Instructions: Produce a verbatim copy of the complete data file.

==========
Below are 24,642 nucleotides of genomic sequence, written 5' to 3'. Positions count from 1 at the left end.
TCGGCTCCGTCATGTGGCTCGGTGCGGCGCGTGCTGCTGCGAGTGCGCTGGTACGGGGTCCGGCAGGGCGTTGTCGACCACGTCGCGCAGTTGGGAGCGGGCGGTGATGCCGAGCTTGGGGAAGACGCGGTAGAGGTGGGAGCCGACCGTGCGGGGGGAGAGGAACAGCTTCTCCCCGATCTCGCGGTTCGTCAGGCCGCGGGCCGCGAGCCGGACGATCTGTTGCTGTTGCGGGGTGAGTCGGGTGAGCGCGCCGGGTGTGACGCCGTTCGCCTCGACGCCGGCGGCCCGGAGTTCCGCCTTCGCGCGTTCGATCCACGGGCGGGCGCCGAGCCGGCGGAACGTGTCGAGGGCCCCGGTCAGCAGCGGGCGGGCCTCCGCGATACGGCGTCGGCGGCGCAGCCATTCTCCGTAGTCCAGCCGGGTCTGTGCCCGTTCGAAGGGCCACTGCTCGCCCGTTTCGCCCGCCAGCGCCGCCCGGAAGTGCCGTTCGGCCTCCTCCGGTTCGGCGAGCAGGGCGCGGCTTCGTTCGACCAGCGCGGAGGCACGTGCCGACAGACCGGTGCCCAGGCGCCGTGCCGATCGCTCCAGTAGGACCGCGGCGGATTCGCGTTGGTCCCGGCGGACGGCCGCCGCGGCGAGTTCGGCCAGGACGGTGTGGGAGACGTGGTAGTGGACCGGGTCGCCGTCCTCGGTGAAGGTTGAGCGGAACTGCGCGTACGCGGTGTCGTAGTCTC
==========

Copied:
Below are 24,642 nucleotides of genomic sequence, written 5' to 3'. Positions count from 1 at the left end.
TCGGCTCCGTCATGTGGCTCGGTGCGGCGCGTGCTGCTGCGAGTGCGCTGGTACGGGGTCCGGCAGGGCGTTGTCGACCACGTCGCGCAGTTGGGAGCGGGCGGTGATGCCGAGCTTGGGGAAGACGCGGTAGAGGTGGGAGCCGACCGTGCGGGGGGAGAGGAACAGCTTCTCCCCGATCTCGCGGTTCGTCAGGCCGCGGGCCGCGAGCCGGACGATCTGTTGCTGTTGCGGGGTGAGTCGGGTGAGCGCGCCGGGTGTGACGCCGTTCGCCTCGACGCCGGCGGCCCGGAGTTCCGCCTTCGCGCGTTCGATCCACGGGCGGGCGCCGAGCCGGCGGAACGTGTCGAGGGCCCCGGTCAGCAGCGGGCGGGCCTCCGCGATACGGCGTCGGCGGCGCAGCCATTCTCCGTAGTCCAGCCGGGTCTGTGCCCGTTCGAAGGGCCACTGCTCGCCCGTTTCGCCCGCCAGCGCCGCCCGGAAGTGCCGTTCGGCCTCCTCCGGTTCGGCGAGCAGGGCGCGGCTTCGTTCGACCAGCGCGGAGGCACGTGCCGACAGACCGGTGCCCAGGCGCCGTGCCGATCGCTCCAGTAGGACCGCGGCGGATTCGCGTTGGTCCCGGCGGACGGCCGCCGCGGCGAGTTCGGCCAGGACGGTGTGGGAGACGTGGTAGTGGACCGGGTCGCCGTCCTCGGTGAAGGTTGAGCGGAACTGCGCGTACGCGGTGTCGTAGTCTC